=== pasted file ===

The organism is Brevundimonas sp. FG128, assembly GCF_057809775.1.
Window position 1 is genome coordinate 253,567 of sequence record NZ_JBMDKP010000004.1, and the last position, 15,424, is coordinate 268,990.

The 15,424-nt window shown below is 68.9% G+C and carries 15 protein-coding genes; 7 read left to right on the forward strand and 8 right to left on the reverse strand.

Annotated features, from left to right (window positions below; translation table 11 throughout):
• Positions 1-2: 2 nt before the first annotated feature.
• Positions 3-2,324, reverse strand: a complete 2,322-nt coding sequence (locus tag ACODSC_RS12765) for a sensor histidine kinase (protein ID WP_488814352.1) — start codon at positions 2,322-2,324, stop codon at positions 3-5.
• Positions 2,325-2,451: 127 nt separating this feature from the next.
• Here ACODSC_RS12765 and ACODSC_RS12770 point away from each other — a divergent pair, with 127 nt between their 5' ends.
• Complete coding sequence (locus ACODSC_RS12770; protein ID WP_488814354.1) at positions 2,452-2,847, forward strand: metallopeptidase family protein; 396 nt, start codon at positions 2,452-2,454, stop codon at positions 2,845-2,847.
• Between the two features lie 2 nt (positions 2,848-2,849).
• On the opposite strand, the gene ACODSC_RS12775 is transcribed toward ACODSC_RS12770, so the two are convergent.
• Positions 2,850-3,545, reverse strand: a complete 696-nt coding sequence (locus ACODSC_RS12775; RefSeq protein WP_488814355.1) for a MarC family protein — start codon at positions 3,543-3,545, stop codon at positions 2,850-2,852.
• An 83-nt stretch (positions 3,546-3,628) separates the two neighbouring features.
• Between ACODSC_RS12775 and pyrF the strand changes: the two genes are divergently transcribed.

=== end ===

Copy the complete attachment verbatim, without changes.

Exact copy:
The organism is Brevundimonas sp. FG128, assembly GCF_057809775.1.
Window position 1 is genome coordinate 253,567 of sequence record NZ_JBMDKP010000004.1, and the last position, 15,424, is coordinate 268,990.

The 15,424-nt window shown below is 68.9% G+C and carries 15 protein-coding genes; 7 read left to right on the forward strand and 8 right to left on the reverse strand.

Annotated features, from left to right (window positions below; translation table 11 throughout):
• Positions 1-2: 2 nt before the first annotated feature.
• Positions 3-2,324, reverse strand: a complete 2,322-nt coding sequence (locus tag ACODSC_RS12765) for a sensor histidine kinase (protein ID WP_488814352.1) — start codon at positions 2,322-2,324, stop codon at positions 3-5.
• Positions 2,325-2,451: 127 nt separating this feature from the next.
• Here ACODSC_RS12765 and ACODSC_RS12770 point away from each other — a divergent pair, with 127 nt between their 5' ends.
• Complete coding sequence (locus ACODSC_RS12770; protein ID WP_488814354.1) at positions 2,452-2,847, forward strand: metallopeptidase family protein; 396 nt, start codon at positions 2,452-2,454, stop codon at positions 2,845-2,847.
• Between the two features lie 2 nt (positions 2,848-2,849).
• On the opposite strand, the gene ACODSC_RS12775 is transcribed toward ACODSC_RS12770, so the two are convergent.
• Positions 2,850-3,545, reverse strand: a complete 696-nt coding sequence (locus ACODSC_RS12775; RefSeq protein WP_488814355.1) for a MarC family protein — start codon at positions 3,543-3,545, stop codon at positions 2,850-2,852.
• An 83-nt stretch (positions 3,546-3,628) separates the two neighbouring features.
• Between ACODSC_RS12775 and pyrF the strand changes: the two genes are divergently transcribed.